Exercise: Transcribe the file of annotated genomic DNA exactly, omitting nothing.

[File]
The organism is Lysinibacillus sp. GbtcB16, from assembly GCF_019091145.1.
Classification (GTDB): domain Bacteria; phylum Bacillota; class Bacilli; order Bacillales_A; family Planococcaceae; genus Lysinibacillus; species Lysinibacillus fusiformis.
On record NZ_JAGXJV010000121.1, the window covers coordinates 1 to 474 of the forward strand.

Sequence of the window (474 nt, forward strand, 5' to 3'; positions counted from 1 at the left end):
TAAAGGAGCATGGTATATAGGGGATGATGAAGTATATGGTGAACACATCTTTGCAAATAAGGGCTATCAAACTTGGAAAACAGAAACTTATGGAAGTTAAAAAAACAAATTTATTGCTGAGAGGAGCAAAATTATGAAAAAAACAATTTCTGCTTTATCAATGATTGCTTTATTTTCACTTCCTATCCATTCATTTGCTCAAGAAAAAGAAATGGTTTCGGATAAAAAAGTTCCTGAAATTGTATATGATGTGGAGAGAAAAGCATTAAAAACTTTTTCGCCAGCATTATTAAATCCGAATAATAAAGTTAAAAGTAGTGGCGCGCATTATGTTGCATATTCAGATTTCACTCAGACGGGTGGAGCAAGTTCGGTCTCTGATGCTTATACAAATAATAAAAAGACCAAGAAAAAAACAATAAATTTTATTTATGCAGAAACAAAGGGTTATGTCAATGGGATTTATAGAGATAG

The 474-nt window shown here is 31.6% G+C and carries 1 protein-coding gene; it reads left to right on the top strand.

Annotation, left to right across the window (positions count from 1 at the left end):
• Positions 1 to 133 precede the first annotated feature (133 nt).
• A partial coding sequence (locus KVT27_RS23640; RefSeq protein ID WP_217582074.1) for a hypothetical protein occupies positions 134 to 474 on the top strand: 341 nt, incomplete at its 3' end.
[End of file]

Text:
The organism is Lysinibacillus sp. GbtcB16, from assembly GCF_019091145.1.
Classification (GTDB): domain Bacteria; phylum Bacillota; class Bacilli; order Bacillales_A; family Planococcaceae; genus Lysinibacillus; species Lysinibacillus fusiformis.
On record NZ_JAGXJV010000121.1, the window covers coordinates 1 to 474 of the forward strand.

Sequence of the window (474 nt, forward strand, 5' to 3'; positions counted from 1 at the left end):
TAAAGGAGCATGGTATATAGGGGATGATGAAGTATATGGTGAACACATCTTTGCAAATAAGGGCTATCAAACTTGGAAAACAGAAACTTATGGAAGTTAAAAAAACAAATTTATTGCTGAGAGGAGCAAAATTATGAAAAAAACAATTTCTGCTTTATCAATGATTGCTTTATTTTCACTTCCTATCCATTCATTTGCTCAAGAAAAAGAAATGGTTTCGGATAAAAAAGTTCCTGAAATTGTATATGATGTGGAGAGAAAAGCATTAAAAACTTTTTCGCCAGCATTATTAAATCCGAATAATAAAGTTAAAAGTAGTGGCGCGCATTATGTTGCATATTCAGATTTCACTCAGACGGGTGGAGCAAGTTCGGTCTCTGATGCTTATACAAATAATAAAAAGACCAAGAAAAAAACAATAAATTTTATTTATGCAGAAACAAAGGGTTATGTCAATGGGATTTATAGAGATAG

The 474-nt window shown here is 31.6% G+C and carries 1 protein-coding gene; it reads left to right on the top strand.

Annotation, left to right across the window (positions count from 1 at the left end):
• Positions 1 to 133 precede the first annotated feature (133 nt).
• A partial coding sequence (locus KVT27_RS23640; RefSeq protein ID WP_217582074.1) for a hypothetical protein occupies positions 134 to 474 on the top strand: 341 nt, incomplete at its 3' end.